Forget cash. On Tuesday, McDonald's hamburger fans were able to withdraw a Big Mac from an ATM.

Big Mac lovers who visited a McDonald's eatery in Boston's Kenmore Square were able to bypass the counter and instead head straight to an automated teller machine that dispensed two new versions of the signature sandwich, along with the original. All were free.

The unique promotion was intended to spotlight on McDonald's new single-patty Mac Jr., and the Grand Mac with plus-sized patties. The sandwiches, which will be on menus for a limited time, were available through the ATM just in time for the lunch rush.

Beyond highlighting new variations of the Big Mac, the McDonald's ATM that debuted in Boston also focused attention on the role automation might play in food service going forward.

Vincent Spadea, McDonald’s owner and operator in the Boston region, downplayed the idea that the ATM signals a new direction for the restaurant chain.

"This was purely a fun, one-day activation to generate excitement around the new Big Mac options,'' he said. "This is not a move towards automation. However, we are always looking to implement advanced technologies and how we can modernize our restaurants in an effort to better serve our customers."

For its part, McDonald's used the occasion to promote its iconic burger.

“McDonald’s listened to their customers who asked for different ways to enjoy the one-of-a-kind Big Mac taste at the size that best fits their appetite,’’ the restaurant chain said in a statement.

The fast food giant has made much of its efforts to revamp its menu. It has made breakfast foods available all day, and is now temporarily tweaking the classic Big Mac at least when it comes to size, not components. Last week, in another promotion of the sandwich's new larger and smaller sizes. McDonald's gave away 10,000 bottles of the Big Mac special sauce

But McDonald’s may need to be even more inventive to boost sales.

"Menu tweaks are very important in creating a sense of newness and bringing in more customers,'' says Neil Saunders, managing director of the retail analysis firm GlobalData. "However, it is unlikely that new smaller and larger versions of the Big Mac will succeed in this as they are simply variations of a product that already exists. McDonald’s really needs to think beyond its core menu and introduce more innovative products, even if they are for a limited time only."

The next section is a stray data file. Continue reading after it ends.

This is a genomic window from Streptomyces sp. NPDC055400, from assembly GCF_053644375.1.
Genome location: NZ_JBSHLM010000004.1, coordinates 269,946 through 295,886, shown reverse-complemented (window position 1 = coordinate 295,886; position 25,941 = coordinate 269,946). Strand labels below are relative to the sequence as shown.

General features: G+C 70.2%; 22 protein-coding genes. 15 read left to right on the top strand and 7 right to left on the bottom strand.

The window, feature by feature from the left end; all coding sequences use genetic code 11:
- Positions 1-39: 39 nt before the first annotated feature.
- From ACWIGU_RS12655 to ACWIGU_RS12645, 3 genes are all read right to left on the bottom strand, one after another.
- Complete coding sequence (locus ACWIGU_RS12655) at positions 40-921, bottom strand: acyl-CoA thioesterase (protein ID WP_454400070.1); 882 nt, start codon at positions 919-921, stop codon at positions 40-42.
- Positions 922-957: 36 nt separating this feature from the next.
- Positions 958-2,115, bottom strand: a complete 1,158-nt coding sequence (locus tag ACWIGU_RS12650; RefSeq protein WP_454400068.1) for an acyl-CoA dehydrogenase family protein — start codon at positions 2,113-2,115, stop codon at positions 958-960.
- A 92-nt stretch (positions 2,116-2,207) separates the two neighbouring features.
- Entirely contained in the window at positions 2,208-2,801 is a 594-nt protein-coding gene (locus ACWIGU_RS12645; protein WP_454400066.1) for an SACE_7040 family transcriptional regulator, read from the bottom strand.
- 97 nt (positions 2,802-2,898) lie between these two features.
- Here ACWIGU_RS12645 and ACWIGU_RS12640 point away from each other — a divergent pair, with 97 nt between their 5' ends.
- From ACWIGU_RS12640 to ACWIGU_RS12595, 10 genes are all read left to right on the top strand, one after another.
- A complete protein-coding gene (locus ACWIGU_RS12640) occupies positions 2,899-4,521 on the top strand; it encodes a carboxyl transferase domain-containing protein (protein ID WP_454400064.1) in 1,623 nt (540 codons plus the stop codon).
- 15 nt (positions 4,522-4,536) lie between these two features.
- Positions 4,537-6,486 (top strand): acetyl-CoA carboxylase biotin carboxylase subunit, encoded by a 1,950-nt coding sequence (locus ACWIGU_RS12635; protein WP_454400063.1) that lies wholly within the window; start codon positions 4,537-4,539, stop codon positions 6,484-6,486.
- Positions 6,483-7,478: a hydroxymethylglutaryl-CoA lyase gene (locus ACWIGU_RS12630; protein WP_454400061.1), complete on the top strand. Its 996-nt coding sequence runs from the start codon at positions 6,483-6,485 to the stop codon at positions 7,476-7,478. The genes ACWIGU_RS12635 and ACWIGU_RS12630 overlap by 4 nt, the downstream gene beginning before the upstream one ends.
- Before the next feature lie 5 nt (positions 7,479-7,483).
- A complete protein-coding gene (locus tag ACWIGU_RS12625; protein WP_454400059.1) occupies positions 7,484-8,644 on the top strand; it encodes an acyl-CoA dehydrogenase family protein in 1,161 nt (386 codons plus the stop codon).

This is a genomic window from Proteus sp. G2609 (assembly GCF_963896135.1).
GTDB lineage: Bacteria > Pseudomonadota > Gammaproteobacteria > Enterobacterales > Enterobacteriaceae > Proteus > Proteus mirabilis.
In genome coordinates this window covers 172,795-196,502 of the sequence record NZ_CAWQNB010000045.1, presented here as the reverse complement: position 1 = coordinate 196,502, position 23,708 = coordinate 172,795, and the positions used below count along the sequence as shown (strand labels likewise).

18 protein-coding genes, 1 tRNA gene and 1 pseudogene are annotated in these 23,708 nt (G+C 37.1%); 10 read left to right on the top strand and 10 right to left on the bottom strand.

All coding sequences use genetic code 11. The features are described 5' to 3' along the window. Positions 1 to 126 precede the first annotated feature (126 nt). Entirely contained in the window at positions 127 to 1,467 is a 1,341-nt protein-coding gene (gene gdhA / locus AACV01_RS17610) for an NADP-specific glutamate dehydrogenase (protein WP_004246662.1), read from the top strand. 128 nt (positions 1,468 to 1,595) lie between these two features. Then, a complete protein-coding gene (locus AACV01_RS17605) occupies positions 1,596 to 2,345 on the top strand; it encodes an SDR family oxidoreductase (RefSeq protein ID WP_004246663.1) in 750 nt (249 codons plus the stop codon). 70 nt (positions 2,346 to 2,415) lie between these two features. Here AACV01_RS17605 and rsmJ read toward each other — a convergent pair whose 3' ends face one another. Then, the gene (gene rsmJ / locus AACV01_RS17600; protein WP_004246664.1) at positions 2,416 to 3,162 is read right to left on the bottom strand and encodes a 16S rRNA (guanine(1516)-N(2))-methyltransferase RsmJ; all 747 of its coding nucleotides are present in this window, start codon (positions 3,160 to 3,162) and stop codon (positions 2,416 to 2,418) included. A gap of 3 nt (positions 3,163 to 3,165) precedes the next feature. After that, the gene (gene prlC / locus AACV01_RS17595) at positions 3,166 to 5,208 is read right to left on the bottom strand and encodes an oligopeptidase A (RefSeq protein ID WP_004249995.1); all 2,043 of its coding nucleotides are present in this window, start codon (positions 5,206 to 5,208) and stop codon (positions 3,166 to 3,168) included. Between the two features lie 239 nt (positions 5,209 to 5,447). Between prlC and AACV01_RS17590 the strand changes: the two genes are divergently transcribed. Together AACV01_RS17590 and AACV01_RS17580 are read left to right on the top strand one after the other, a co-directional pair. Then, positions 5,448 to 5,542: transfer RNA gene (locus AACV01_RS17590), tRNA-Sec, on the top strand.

Saunders says that with wages and other costs on the rise, streamlining operations is essential, and automation is likely to play a role.

"Automation is almost certain to be a key strategy in McDonald’s playbook,'' he says. "Automation may take the form of more self-ordering via touchscreens in store or eventually via mobile devices. Or it may be something more radical like robots cooking product. Automation will also allow McDonald’s to increase menu selection without hiring more labor to cope with all the variations.''

McDonald's reported net income of $1.19 billion during the final quarter of 2016, a 1% dip from that period the previous year. The slight downturn sparked concerns that its popular all-day breakfast offering has begun to lose some of its luster.

CEO Steve Easterbrook said during a call with investors earlier this month that home delivery might be a way to boost growth, and the chain is in the preliminary stages of testing it in Florida.